It is sold under the trade names of Weedex and Boots Path Weed Control.
Simazine is mixed with diquat and paraquat in Pathclear; with aminotriazole in Super Weedex; and with MCPA and aminotriazole in Kilweed. The advantage of these mixtures is that they kill perennial as well as annual weeds.
Sodium chlorate is another total weedkiller, but it is liable to move sideways in the soil, killing any plants with which it comes into contact. There is a fire risk unless a brand containing a fire suppressant is used.
Grow nothing on treated soil for at least eight months. Do not put weeds killed by sodium chlorate on the compost heap; and do not use the chemical over tree roots. It is sold as ICI Sodium Chlorate and Liquisafened Chlorate.
Paraquat and diquat (sold as Weedol) are total weedkillers, in the sense that they kill all green plant tissue — other than liverworts and mosses — with which they come in contact. But as both chemicals are inactivated by contact with the soil, they can be used selectively by applying the solution to the weed foliage while keeping it off the cultivated plants.
This is easily done with a Weedol applicator, or by using a sprinkler bar fitted to a watering can.
A single application kills annual weeds completely, but repeated treatments are needed to kill the fresh growth made by perennial weeds.
Dalapon kills annual and peren- nial grasses, including twitch and couch. It may be used under fruit trees and bushes and in asparagus beds. It is sold as Battle’s Dalapon and Synchemicals Dalapon.
2,4,5-T is a powerful selective weedkiller for use on nettles, thistles, briars and woody or shrubby weeds. It does not kill grass.
It can also be applied by spot treatment — that is, dabbing weed leaves with a brush dipped in the chemical.
Do not use it close to tomatoes or store it in a greenhouse where tomatoes are growing. Do not put the dead weeds on a compost heap.
It is sold as Nettlekiller and Brushwood Killer.
Other widely used selective weedkillers include mecoprop (Clovotox, Supertox) and 2, 4-D (Dicotox). Dichlobenil (Casoron G) can be used selectively in established perennial crops, but has little selectivity when applied to annual crops.
Propachlor inhibits the germination of weed seeds for about six weeks, giving plants a better start. Unfortunately, it may be used only on a limited range of crops.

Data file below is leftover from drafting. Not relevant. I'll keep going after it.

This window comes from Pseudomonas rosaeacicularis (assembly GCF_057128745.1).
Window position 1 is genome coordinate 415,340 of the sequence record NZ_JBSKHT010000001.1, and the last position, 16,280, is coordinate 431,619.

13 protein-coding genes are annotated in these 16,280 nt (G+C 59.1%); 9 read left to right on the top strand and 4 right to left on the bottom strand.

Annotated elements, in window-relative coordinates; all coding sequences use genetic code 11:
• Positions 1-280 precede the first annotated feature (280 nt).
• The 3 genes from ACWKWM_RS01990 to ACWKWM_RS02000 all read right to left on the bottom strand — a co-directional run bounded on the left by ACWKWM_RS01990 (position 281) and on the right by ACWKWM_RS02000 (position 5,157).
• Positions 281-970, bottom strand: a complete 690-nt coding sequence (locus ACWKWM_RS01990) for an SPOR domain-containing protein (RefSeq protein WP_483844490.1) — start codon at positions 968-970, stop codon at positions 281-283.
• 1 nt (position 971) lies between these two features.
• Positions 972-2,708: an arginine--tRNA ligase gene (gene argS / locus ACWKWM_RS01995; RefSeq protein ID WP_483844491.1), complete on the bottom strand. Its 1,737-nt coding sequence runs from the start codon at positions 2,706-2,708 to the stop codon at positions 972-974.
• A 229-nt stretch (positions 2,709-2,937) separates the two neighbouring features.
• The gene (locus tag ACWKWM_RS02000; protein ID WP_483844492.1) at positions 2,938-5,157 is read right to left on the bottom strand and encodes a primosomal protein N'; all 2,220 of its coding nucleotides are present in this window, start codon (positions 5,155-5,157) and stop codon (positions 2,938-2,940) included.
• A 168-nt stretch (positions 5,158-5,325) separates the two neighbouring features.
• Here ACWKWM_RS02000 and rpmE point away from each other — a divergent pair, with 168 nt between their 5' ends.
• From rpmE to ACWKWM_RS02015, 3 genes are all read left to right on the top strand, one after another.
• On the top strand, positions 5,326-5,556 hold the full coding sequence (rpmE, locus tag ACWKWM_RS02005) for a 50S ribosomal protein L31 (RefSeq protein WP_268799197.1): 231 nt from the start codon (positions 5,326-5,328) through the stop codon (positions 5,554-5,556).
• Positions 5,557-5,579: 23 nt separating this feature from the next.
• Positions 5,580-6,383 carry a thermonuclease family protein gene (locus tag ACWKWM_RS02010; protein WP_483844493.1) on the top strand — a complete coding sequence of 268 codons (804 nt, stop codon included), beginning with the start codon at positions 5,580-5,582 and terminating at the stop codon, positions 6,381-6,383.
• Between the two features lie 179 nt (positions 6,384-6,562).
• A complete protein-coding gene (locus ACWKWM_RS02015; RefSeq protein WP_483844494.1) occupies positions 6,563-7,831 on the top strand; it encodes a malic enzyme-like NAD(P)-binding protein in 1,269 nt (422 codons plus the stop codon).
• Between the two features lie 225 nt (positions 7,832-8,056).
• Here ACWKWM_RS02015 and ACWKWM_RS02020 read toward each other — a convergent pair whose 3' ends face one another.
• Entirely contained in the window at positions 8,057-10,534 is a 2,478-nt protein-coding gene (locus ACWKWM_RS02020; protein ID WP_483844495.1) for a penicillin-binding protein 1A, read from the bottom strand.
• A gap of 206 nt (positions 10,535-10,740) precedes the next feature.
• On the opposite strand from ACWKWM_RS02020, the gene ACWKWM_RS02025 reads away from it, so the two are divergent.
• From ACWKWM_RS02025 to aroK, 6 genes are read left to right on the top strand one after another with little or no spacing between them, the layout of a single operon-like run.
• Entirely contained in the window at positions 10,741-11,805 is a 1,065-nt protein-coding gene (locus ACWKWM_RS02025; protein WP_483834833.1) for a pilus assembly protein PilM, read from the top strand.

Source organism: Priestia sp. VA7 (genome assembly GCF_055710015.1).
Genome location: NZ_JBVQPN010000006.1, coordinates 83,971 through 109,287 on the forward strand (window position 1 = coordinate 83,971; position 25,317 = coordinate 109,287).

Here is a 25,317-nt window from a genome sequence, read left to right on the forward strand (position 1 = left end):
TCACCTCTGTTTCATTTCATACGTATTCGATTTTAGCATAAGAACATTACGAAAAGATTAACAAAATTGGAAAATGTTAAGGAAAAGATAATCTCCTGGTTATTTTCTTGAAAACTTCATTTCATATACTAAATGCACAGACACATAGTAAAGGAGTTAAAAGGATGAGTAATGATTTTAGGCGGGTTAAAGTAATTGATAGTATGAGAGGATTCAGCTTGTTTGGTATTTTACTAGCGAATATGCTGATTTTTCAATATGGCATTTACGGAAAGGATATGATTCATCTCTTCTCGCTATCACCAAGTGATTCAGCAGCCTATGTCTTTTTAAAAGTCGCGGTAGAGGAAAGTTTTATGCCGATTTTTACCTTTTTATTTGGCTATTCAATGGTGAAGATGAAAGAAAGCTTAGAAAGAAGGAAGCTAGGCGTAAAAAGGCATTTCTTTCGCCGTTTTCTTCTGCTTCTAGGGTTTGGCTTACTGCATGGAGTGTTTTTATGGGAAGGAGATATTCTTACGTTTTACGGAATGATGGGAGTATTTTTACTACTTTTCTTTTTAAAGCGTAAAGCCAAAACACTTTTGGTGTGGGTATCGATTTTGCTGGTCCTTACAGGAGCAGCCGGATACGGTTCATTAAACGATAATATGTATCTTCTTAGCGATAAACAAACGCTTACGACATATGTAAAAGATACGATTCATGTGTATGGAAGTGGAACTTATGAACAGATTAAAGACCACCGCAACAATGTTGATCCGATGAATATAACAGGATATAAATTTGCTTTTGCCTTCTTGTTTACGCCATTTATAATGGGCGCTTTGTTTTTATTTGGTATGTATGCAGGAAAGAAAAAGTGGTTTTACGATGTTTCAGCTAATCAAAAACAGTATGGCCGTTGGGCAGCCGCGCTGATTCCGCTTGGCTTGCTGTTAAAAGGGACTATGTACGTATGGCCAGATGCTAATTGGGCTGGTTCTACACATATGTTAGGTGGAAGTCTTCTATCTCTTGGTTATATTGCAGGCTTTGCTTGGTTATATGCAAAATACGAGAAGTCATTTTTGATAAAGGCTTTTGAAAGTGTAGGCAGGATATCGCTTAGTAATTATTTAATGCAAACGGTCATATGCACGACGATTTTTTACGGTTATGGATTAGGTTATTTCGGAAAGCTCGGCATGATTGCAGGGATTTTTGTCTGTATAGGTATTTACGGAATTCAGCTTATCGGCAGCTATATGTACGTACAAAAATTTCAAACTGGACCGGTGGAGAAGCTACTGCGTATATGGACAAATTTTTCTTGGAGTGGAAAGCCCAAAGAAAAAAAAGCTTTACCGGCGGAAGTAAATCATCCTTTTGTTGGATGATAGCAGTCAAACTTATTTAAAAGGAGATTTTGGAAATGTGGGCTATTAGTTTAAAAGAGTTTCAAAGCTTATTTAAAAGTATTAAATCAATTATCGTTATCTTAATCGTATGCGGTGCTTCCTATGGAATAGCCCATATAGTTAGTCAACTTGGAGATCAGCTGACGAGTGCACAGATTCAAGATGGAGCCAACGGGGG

Propachlor may be applied immediately after sowing leeks, onions and brassicas, including turnips and swedes, and after planting brassicas. It is sold as Ramrod.
Store weedkillers out of the reach of children.
Never put liquid weedkillers in containers where they may be mistaken for something else. Read the makers’ instructions and carry them out carefully.
Do not use weedkillers in a high wind.
Keep the outlet of the can or spray close to the weeds being treated.
Wash out sprays and watering cans thoroughly after use.
Identifying garden weeds
Both annual and perennial weeds are relatively easy to control in ground that is cultivated regularly. But sometimes a gardener takes over a neglected plot or faces an invasion by a seemingly indestructible perennial weed from a neighbour’s garden.
Among the hardest of these intruders to eradicate are perennials that multiply by rhizomes —creeping underground stems that spread out from the parent plant and throw up fresh shoots to form a new plant.
The most diligent gardener might believe that he has cleared an area by digging, only to find the following spring that small pieces that he missed are throwing up new vigorous shoots.
For this reason it is important to be able to recognise weeds so that the most effective treatment can be given to destroy them.
Recommended chemical treatment is given for the control of each perennial weed. Use paraquat/diquat (Weedol) if you want to use a chemical weedkiller for annual weeds. But remember that hoeing costs nothing and can be just as effective if done frequently during the spring and summer.